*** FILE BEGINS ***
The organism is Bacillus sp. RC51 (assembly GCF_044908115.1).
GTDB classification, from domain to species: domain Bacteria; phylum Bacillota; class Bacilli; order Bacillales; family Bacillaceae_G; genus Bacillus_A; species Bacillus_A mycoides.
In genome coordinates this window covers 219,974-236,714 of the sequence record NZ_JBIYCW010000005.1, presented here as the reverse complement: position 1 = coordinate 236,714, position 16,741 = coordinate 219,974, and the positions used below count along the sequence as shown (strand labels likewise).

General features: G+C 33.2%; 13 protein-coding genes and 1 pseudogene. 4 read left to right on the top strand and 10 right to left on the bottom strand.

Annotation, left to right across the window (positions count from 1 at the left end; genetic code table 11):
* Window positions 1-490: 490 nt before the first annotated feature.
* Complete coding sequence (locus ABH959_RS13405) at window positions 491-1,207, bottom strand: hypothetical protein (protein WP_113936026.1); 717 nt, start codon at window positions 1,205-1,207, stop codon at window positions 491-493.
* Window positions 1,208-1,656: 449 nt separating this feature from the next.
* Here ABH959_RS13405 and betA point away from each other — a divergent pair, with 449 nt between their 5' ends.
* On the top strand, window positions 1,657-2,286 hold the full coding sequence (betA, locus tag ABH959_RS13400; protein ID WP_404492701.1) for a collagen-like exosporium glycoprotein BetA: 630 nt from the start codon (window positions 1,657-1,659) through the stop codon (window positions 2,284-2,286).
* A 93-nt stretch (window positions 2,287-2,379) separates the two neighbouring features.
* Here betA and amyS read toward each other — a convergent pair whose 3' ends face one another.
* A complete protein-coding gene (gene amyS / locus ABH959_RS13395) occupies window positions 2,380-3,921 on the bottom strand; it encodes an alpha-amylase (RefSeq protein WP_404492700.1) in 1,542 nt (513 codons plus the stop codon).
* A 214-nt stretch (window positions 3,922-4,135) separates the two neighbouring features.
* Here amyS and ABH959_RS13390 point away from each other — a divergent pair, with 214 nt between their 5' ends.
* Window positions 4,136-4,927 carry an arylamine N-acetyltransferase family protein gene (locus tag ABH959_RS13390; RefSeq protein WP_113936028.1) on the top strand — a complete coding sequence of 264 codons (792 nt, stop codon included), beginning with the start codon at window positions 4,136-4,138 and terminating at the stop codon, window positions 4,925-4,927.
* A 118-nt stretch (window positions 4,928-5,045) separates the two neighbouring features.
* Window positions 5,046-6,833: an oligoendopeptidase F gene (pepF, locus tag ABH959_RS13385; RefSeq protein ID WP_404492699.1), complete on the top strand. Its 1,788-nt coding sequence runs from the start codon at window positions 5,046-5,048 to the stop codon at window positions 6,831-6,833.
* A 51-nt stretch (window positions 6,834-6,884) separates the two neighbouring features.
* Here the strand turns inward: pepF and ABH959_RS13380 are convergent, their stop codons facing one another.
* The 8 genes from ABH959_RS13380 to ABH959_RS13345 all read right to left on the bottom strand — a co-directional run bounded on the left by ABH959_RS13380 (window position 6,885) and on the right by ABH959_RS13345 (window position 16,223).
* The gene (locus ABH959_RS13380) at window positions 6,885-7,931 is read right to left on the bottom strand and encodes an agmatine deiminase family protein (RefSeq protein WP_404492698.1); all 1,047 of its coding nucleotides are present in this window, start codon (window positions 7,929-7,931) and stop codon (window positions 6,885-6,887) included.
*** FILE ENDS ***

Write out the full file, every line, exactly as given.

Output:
The organism is Bacillus sp. RC51 (assembly GCF_044908115.1).
GTDB classification, from domain to species: domain Bacteria; phylum Bacillota; class Bacilli; order Bacillales; family Bacillaceae_G; genus Bacillus_A; species Bacillus_A mycoides.
In genome coordinates this window covers 219,974-236,714 of the sequence record NZ_JBIYCW010000005.1, presented here as the reverse complement: position 1 = coordinate 236,714, position 16,741 = coordinate 219,974, and the positions used below count along the sequence as shown (strand labels likewise).

General features: G+C 33.2%; 13 protein-coding genes and 1 pseudogene. 4 read left to right on the top strand and 10 right to left on the bottom strand.

Annotation, left to right across the window (positions count from 1 at the left end; genetic code table 11):
* Window positions 1-490: 490 nt before the first annotated feature.
* Complete coding sequence (locus ABH959_RS13405) at window positions 491-1,207, bottom strand: hypothetical protein (protein WP_113936026.1); 717 nt, start codon at window positions 1,205-1,207, stop codon at window positions 491-493.
* Window positions 1,208-1,656: 449 nt separating this feature from the next.
* Here ABH959_RS13405 and betA point away from each other — a divergent pair, with 449 nt between their 5' ends.
* On the top strand, window positions 1,657-2,286 hold the full coding sequence (betA, locus tag ABH959_RS13400; protein ID WP_404492701.1) for a collagen-like exosporium glycoprotein BetA: 630 nt from the start codon (window positions 1,657-1,659) through the stop codon (window positions 2,284-2,286).
* A 93-nt stretch (window positions 2,287-2,379) separates the two neighbouring features.
* Here betA and amyS read toward each other — a convergent pair whose 3' ends face one another.
* A complete protein-coding gene (gene amyS / locus ABH959_RS13395) occupies window positions 2,380-3,921 on the bottom strand; it encodes an alpha-amylase (RefSeq protein WP_404492700.1) in 1,542 nt (513 codons plus the stop codon).
* A 214-nt stretch (window positions 3,922-4,135) separates the two neighbouring features.
* Here amyS and ABH959_RS13390 point away from each other — a divergent pair, with 214 nt between their 5' ends.
* Window positions 4,136-4,927 carry an arylamine N-acetyltransferase family protein gene (locus tag ABH959_RS13390; RefSeq protein WP_113936028.1) on the top strand — a complete coding sequence of 264 codons (792 nt, stop codon included), beginning with the start codon at window positions 4,136-4,138 and terminating at the stop codon, window positions 4,925-4,927.
* A 118-nt stretch (window positions 4,928-5,045) separates the two neighbouring features.
* Window positions 5,046-6,833: an oligoendopeptidase F gene (pepF, locus tag ABH959_RS13385; RefSeq protein ID WP_404492699.1), complete on the top strand. Its 1,788-nt coding sequence runs from the start codon at window positions 5,046-5,048 to the stop codon at window positions 6,831-6,833.
* A 51-nt stretch (window positions 6,834-6,884) separates the two neighbouring features.
* Here the strand turns inward: pepF and ABH959_RS13380 are convergent, their stop codons facing one another.
* The 8 genes from ABH959_RS13380 to ABH959_RS13345 all read right to left on the bottom strand — a co-directional run bounded on the left by ABH959_RS13380 (window position 6,885) and on the right by ABH959_RS13345 (window position 16,223).
* The gene (locus ABH959_RS13380) at window positions 6,885-7,931 is read right to left on the bottom strand and encodes an agmatine deiminase family protein (RefSeq protein WP_404492698.1); all 1,047 of its coding nucleotides are present in this window, start codon (window positions 7,929-7,931) and stop codon (window positions 6,885-6,887) included.